Miller said the most visible aspect of the changed Forest Practices Act to the public would be much wider forest buffers along rivers and streams, along with more modern road networks through private forests. The rules include a 20-year timeline to get all logging roads in private forests upgraded.

“They’re important infrastructure for forest landowners to be able to get our logs to market,” Miller said. “But they also are probably one of the areas where we have the most risk if they’re not managed well, in terms of potential sediment delivery to streams. Poorly constructed roads can fail and have impacts to water quality.”

New animal protections on private forests also extend to beavers. Commercial beaver trapping would no longer be allowed on large private forestland and non-lethal strategies for removing them would be prioritized.

There would also be a mandate to report any beavers killed on private forestland to the Oregon Fish and Wildlife Department, and a requirement to work with the department on relocating nuisance beavers that can block culverts and take down trees.

The representatives from conservation groups and the timber industry were brought together by Brown after they’d launched dueling ballot initiatives in 2020. Conservationists intended to ask Oregon voters to impose tighter restrictions on the aerial spraying of pesticides in forests and the impacts of logging on waterways. The timber industry responded with ballot measures to compensate landowners when they lost logging revenue because of state regulations.

Brown asked both groups to negotiate changes to the Forest Practices Act before the February 2022 legislative session.

If the revisions are approved by the Legislature, they would become the basis of an application for a Habitat Conservation Plan that would go to the U.S. Fish and Wildlife Service and the National Marine Fisheries Service. They would evaluate Oregon’s forest practices system under this plan and confirm whether it complies with the Endangered Species Act. If so, it would protect private loggers from being sued under the Endangered Species Act.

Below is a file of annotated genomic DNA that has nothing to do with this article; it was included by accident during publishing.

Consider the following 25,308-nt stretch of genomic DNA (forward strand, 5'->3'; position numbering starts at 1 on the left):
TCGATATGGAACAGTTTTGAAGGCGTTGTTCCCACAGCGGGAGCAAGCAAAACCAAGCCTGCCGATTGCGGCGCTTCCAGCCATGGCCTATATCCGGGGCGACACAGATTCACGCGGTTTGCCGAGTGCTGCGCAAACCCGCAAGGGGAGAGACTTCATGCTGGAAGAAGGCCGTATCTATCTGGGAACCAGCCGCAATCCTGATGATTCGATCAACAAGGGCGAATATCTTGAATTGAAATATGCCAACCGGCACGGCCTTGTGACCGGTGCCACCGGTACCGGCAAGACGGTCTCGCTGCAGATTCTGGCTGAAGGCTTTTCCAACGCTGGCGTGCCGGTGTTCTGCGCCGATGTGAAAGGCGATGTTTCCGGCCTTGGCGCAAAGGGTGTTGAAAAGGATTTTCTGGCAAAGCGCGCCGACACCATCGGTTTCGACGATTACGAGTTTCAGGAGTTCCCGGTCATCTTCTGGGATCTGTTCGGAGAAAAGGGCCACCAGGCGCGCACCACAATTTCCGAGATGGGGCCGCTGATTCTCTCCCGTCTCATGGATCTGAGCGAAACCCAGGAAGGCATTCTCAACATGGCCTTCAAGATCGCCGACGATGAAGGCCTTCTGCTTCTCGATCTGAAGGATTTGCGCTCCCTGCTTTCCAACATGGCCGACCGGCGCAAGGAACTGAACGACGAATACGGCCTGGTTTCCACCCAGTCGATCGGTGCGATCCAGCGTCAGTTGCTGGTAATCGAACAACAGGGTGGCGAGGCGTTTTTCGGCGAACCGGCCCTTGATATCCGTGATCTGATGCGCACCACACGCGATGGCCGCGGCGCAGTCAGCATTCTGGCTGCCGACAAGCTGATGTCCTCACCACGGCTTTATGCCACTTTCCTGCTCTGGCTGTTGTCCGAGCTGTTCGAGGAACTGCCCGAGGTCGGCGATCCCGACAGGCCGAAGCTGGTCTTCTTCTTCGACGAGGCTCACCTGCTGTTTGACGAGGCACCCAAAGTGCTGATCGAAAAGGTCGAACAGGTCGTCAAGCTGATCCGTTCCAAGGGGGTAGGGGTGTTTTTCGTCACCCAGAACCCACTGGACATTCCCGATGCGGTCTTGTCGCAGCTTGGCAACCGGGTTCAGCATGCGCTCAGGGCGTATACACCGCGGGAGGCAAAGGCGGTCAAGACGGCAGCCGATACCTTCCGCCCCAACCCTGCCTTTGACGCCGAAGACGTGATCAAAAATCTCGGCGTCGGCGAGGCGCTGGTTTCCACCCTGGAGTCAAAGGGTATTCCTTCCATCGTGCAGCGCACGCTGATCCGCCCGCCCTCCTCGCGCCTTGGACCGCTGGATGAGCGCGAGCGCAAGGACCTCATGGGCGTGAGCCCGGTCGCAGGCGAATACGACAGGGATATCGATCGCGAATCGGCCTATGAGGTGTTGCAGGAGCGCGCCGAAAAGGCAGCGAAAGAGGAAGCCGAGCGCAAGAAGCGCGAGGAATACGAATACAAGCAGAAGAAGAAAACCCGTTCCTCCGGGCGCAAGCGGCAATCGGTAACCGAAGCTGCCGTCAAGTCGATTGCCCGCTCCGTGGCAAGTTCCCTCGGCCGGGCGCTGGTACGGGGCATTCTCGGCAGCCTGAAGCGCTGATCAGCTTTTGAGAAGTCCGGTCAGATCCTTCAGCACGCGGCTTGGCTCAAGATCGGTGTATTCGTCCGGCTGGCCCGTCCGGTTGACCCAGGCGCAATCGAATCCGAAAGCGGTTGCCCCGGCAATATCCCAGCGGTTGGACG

Miller said that risk aversion, and the agreement that conservationists would continue to meet with his industry to discuss future regulations, is worth the costs of the new rules to private forest owners and logging companies.

“There’s no doubt there’s a significant financial impact to forest landowners as a result of this agreement.” Miller said. “Several companies, including my own, were at the table. And for those companies, we believe that the certainty that this process provides moving forward is worth the investment in these additional regulations today.”

Stevens of Oregon Wild said the conservationists didn’t get everything they wanted, but that’s to be expected.

“It’s a negotiation, both sides don’t get exactly what they want, but the referee is supposed to be the science and that should tell us what we need,” he said.

Miller said conversations about the science will continue among the timber and conservation interests as more meetings to refine forestry rules are expected.

“Historically you’d have the environmental community having one set of science and industry having another set of science and we’d have that policy debate about risk and whose science is better and the like,” he said. “What we’re looking to avoid is that sort of dueling science, and to work collaboratively.”